3. Provide a dedicated space within your facility where visitors can learn about and participate in citizen science. Consider offering a cart program if space is limited.
4. Play to your strengths. If you have researchers, encourage them to develop citizen science projects based on their research. If not, hundreds of citizen science projects are available for your educators or exhibits staff to use. For ideas, we recommend browsing the existing citizen science projects at SciStarter.
5. Collaborate with other organizations. Collaborations allow multiple facilities to bring together their individual strengths. Talk to other museums and science centers or local universities when you need help. Consider joining ASTC’s new Citizen Science Community of Practice to help get some of those conversations started.
Release Date: May 30, 2014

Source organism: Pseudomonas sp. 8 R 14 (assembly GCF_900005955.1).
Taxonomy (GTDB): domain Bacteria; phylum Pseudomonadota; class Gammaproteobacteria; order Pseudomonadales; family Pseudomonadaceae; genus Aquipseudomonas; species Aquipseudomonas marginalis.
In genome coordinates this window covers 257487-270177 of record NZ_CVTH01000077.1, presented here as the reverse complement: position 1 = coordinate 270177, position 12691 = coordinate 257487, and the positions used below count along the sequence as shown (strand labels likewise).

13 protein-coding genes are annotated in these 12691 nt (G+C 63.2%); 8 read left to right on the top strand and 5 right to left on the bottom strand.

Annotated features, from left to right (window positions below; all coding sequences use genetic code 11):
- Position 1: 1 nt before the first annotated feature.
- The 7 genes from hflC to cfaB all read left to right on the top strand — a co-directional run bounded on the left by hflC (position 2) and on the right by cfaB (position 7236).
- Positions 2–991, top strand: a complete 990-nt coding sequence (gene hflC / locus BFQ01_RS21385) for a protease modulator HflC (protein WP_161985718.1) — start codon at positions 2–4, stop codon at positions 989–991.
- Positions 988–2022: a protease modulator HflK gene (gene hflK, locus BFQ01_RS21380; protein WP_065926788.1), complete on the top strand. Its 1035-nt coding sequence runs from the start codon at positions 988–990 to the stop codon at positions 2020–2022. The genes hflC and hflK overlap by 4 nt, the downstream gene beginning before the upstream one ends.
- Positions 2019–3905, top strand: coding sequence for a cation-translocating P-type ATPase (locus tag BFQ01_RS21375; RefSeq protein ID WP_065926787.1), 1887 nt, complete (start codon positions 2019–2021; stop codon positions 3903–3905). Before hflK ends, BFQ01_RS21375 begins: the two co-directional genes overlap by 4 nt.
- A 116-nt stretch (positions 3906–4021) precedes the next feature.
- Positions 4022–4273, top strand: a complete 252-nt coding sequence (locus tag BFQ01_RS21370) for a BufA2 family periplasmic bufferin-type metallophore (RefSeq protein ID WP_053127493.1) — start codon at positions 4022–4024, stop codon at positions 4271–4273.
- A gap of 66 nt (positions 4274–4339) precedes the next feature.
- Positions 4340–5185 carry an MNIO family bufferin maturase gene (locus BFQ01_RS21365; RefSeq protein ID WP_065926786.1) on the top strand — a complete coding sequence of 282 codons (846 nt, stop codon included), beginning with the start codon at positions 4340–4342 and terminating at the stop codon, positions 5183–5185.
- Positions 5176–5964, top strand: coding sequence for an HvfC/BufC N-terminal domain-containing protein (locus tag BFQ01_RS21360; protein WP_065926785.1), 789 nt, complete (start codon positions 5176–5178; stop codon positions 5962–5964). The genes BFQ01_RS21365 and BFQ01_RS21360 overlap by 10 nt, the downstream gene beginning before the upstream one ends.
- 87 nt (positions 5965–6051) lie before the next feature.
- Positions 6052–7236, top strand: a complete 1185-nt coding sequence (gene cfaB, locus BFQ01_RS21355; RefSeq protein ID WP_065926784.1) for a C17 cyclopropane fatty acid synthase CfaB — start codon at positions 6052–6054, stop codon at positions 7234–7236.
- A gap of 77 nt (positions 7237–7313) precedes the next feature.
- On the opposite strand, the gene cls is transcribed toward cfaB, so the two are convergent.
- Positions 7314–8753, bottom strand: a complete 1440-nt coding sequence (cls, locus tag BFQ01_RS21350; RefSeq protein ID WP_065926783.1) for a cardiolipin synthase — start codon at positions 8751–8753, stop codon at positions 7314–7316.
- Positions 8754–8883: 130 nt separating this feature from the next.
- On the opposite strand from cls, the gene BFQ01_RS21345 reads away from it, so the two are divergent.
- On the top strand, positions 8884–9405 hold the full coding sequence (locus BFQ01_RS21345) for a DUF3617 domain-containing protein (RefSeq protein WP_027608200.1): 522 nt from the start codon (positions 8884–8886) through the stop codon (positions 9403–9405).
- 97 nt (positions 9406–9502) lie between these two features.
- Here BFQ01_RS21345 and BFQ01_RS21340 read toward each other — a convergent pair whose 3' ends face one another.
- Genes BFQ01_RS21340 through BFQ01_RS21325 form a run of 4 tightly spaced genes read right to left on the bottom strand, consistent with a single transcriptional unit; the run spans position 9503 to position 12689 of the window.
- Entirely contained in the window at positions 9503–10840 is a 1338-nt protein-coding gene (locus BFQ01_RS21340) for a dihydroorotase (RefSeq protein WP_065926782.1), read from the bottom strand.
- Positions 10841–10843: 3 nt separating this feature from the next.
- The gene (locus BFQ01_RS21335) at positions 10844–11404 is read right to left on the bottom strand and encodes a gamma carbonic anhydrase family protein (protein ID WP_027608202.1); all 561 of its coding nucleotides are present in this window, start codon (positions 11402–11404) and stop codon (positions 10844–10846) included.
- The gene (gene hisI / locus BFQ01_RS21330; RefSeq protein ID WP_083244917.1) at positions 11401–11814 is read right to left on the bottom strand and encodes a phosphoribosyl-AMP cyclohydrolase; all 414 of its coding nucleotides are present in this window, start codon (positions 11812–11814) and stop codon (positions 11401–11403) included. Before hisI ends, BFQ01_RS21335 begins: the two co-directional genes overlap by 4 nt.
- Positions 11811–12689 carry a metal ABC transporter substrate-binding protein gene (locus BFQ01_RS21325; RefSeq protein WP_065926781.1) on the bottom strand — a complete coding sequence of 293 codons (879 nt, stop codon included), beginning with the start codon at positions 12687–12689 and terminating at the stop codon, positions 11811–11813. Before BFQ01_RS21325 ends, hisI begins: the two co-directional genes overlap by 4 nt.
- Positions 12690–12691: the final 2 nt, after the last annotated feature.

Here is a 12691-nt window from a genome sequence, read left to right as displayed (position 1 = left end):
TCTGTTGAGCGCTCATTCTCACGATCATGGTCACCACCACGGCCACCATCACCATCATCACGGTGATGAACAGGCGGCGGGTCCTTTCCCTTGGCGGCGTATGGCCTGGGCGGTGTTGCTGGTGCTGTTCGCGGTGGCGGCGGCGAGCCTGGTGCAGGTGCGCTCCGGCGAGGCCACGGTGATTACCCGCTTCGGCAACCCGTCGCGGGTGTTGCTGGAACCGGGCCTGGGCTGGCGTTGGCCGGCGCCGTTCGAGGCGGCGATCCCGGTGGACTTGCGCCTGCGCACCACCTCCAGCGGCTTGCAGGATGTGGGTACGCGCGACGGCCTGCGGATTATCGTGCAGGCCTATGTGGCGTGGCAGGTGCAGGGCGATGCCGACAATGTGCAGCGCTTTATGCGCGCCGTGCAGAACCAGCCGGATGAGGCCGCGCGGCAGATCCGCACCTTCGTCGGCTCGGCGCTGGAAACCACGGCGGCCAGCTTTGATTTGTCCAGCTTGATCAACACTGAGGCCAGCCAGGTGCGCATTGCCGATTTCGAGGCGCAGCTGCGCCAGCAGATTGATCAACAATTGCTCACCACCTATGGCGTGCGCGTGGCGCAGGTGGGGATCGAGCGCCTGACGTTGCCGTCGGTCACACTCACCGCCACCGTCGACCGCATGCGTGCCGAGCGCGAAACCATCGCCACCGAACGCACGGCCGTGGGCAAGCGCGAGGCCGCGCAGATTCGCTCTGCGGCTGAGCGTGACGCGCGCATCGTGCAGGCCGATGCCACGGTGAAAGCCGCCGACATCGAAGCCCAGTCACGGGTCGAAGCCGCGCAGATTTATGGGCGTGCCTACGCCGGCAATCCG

ASTC Logo: Copyright © Association of Science-Technology Centers Incorporated, 2014. All rights reserved.
This originally appeared in the ASTC Dimensions Blog.
Monitor the rates and sizes of meteoroids striking the moon with the Lunar Impact Monitoring project.
Citizen science after hours…here are some citizen science projects you can do at night.
By now you’ve probably seen Gravity, and maybe you figured real astronauts don’t have to worry about projectiles, flying debris, or explosions. After all, the stars seem so calm from Earth, and the only turbulence we see on the surface of the moon are the waves breaking its reflection over the river. But sometimes, if you look long enough (even with the naked eye), you can spot a meteorite hurtling into Earth’s atmosphere with a flash. Approximately 73,000 lbs, about two large truckloads, of rock streaks through the Earth’s atmosphere each day. Earth’s atmosphere causes the meteorites to burn out before they do any damage, but the Moon has no protection against meteorites and neither do spacecraft or astronauts who might be working on or near the Moon. Potential for catastrophe? Worthy of little globes of Sandra Bullock tears? I’d say so.